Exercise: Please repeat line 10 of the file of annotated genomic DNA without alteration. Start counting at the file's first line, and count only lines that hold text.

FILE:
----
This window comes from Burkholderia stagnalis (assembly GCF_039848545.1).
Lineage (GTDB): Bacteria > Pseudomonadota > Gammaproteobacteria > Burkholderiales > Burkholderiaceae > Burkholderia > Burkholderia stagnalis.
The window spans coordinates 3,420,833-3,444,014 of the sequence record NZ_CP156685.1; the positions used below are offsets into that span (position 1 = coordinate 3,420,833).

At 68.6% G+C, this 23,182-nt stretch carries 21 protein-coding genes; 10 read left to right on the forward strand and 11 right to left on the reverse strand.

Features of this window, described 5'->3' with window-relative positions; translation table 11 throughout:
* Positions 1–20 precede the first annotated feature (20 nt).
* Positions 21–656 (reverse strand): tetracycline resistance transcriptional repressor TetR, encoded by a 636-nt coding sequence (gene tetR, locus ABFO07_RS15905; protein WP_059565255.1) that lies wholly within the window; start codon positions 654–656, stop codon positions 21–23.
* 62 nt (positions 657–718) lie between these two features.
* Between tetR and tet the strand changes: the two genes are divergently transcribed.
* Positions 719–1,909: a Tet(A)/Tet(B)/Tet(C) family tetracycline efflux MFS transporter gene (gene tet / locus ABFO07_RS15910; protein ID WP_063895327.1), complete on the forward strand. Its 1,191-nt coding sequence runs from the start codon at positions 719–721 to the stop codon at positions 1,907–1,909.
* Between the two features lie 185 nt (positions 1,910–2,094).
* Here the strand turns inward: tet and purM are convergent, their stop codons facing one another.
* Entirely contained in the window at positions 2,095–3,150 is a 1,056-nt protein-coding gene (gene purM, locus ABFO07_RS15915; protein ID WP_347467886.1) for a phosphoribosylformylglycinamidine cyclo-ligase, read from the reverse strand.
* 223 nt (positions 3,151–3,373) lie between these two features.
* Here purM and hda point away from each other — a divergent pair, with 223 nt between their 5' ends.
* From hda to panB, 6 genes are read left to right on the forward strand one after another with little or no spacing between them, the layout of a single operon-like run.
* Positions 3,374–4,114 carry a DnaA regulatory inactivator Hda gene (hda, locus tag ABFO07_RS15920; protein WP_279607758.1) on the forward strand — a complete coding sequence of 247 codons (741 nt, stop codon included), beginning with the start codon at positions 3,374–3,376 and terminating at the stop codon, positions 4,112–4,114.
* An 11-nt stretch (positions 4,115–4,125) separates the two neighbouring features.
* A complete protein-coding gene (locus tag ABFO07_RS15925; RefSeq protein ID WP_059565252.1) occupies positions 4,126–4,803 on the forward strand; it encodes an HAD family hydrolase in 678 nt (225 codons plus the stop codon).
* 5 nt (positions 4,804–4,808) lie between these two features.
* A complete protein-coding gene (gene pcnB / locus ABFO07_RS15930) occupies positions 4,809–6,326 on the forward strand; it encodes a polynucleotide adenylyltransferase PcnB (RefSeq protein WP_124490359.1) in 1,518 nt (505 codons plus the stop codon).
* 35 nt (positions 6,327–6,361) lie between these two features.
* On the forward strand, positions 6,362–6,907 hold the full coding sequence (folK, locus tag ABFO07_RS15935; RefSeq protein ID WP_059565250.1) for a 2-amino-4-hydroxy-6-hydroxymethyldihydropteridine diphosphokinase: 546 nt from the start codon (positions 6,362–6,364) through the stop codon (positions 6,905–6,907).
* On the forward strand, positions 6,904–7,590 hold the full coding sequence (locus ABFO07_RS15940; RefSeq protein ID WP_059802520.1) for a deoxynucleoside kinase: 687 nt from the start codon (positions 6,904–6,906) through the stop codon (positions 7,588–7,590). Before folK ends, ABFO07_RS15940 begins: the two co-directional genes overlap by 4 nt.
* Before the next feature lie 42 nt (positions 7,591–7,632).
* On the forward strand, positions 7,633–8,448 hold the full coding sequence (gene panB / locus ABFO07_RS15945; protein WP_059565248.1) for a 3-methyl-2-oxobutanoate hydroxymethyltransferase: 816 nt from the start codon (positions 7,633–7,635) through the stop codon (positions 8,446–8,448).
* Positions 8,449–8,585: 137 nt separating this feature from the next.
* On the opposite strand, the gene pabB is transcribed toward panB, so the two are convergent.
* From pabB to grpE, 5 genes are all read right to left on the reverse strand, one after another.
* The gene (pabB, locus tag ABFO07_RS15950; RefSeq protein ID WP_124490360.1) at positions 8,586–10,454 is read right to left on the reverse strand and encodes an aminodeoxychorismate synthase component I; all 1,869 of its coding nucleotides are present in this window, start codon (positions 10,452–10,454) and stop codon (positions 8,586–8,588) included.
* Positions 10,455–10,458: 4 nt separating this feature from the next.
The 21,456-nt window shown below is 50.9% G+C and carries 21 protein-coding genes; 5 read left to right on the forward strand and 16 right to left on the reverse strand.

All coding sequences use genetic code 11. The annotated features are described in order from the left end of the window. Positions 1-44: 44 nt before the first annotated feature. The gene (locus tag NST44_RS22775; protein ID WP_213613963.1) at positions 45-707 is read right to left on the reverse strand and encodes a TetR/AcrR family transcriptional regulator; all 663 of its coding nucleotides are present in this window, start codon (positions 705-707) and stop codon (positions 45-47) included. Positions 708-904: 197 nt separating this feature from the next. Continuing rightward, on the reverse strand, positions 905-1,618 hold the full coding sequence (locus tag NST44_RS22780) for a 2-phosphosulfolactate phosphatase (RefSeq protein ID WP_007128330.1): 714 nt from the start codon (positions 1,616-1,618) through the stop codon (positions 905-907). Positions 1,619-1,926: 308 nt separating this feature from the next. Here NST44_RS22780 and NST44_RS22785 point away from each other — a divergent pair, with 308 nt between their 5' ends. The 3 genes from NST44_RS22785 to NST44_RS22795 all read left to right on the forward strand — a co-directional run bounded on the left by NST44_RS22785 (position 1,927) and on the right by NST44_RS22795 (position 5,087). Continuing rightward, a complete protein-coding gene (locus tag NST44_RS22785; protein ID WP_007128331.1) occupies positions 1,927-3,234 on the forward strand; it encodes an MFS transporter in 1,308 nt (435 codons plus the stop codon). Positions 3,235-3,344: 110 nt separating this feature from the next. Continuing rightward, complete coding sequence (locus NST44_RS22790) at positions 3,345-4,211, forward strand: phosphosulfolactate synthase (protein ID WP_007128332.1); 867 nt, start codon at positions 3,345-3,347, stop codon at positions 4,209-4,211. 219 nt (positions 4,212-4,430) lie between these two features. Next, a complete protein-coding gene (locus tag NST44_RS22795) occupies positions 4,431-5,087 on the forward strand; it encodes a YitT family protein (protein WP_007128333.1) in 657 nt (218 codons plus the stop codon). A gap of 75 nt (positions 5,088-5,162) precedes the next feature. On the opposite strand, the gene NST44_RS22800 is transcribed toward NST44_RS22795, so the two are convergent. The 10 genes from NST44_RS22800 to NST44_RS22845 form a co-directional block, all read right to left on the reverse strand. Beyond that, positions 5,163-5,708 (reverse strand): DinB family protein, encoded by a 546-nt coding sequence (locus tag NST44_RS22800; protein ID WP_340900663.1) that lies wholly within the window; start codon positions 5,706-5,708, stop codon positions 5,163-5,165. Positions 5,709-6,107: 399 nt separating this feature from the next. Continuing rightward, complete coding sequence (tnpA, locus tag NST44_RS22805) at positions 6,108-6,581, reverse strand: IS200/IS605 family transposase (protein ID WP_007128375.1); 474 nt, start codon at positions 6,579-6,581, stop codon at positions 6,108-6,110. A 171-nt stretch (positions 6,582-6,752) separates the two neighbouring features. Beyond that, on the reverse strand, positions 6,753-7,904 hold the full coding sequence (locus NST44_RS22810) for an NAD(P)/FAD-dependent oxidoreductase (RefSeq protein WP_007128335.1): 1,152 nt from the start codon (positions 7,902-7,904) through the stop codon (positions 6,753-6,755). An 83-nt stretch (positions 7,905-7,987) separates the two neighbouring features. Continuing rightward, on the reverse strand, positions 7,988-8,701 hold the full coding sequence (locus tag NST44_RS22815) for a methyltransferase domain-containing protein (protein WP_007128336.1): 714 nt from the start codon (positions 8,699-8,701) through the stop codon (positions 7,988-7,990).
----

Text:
* Positions 719–1,909: a Tet(A)/Tet(B)/Tet(C) family tetracycline efflux MFS transporter gene (gene tet / locus ABFO07_RS15910; protein ID WP_063895327.1), complete on the forward strand. Its 1,191-nt coding sequence runs from the start codon at positions 719–721 to the stop codon at positions 1,907–1,909.